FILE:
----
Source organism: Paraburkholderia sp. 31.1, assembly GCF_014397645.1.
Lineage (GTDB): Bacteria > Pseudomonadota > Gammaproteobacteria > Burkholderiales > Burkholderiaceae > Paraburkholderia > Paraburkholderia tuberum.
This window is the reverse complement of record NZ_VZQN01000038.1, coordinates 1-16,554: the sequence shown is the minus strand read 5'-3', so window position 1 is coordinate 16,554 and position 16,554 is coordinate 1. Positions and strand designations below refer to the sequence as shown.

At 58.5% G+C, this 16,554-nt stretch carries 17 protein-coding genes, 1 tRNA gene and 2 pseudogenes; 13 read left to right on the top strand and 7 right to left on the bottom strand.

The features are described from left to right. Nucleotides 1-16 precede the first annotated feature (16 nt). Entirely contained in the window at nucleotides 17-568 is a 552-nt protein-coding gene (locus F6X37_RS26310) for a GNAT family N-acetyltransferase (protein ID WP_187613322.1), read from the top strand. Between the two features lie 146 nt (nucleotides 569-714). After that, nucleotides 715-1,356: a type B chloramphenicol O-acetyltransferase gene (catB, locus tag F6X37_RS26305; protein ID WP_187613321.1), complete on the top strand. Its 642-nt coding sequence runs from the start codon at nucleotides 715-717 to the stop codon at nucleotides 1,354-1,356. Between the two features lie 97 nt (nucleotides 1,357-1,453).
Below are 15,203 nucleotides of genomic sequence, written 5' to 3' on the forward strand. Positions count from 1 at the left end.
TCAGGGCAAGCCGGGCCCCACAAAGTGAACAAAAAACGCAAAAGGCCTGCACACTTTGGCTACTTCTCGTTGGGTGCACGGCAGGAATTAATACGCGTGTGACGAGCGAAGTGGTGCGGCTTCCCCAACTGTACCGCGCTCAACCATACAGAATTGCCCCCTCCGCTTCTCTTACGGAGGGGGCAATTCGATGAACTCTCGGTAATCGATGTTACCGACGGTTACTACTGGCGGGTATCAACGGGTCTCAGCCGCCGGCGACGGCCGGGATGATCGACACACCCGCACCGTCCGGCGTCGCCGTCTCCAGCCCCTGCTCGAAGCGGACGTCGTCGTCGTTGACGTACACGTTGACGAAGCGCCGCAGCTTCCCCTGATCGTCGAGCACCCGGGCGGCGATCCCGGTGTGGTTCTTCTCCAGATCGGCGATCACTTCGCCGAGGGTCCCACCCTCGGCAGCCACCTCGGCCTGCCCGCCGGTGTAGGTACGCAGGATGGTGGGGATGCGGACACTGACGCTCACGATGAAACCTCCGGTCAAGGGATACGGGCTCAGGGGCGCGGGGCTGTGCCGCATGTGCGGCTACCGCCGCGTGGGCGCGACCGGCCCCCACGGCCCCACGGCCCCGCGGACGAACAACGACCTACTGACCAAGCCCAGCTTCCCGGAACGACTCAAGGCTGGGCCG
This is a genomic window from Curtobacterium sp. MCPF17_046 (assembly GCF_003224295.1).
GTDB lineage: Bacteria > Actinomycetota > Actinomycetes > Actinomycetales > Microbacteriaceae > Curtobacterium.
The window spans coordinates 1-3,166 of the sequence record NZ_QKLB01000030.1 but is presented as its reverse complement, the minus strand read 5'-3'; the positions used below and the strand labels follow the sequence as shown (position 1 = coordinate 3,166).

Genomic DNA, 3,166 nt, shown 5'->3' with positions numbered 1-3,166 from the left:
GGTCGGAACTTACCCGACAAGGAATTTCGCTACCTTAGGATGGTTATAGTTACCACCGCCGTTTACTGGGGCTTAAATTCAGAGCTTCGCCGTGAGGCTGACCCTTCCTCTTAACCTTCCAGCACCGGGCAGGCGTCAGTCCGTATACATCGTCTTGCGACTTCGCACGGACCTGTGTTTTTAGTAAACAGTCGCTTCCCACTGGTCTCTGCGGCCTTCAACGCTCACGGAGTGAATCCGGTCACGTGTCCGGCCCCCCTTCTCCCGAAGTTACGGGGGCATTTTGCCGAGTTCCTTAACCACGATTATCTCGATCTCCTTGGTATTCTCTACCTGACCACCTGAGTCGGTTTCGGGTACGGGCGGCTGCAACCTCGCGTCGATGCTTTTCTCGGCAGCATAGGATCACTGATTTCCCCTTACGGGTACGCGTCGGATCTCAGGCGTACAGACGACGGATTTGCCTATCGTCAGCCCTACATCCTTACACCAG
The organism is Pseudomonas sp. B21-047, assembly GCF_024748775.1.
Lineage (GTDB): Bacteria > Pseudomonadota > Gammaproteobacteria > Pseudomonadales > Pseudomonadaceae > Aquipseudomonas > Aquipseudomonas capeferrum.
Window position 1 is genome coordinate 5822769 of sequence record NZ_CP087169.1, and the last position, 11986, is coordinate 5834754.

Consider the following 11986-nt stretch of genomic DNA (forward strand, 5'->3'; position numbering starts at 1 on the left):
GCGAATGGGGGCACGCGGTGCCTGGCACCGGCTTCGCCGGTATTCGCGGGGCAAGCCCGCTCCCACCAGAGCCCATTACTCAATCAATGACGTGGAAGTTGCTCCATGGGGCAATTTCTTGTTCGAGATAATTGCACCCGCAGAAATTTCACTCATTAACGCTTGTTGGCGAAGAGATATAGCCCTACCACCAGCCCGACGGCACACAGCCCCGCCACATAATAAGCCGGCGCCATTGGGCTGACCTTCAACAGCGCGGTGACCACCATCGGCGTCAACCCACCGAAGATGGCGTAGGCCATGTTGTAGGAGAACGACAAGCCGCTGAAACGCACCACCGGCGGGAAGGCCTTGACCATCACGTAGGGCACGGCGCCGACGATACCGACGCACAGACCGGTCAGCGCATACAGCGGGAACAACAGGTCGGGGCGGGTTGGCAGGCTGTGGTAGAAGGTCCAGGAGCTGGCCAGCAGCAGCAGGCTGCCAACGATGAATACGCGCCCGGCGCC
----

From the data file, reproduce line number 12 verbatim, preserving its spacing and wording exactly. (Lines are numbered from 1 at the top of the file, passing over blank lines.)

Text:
GGTCGGAACTTACCCGACAAGGAATTTCGCTACCTTAGGATGGTTATAGTTACCACCGCCGTTTACTGGGGCTTAAATTCAGAGCTTCGCCGTGAGGCTGACCCTTCCTCTTAACCTTCCAGCACCGGGCAGGCGTCAGTCCGTATACATCGTCTTGCGACTTCGCACGGACCTGTGTTTTTAGTAAACAGTCGCTTCCCACTGGTCTCTGCGGCCTTCAACGCTCACGGAGTGAATCCGGTCACGTGTCCGGCCCCCCTTCTCCCGAAGTTACGGGGGCATTTTGCCGAGTTCCTTAACCACGATTATCTCGATCTCCTTGGTATTCTCTACCTGACCACCTGAGTCGGTTTCGGGTACGGGCGGCTGCAACCTCGCGTCGATGCTTTTCTCGGCAGCATAGGATCACTGATTTCCCCTTACGGGTACGCGTCGGATCTCAGGCGTACAGACGACGGATTTGCCTATCGTCAGCCCTACATCCTTACACCAG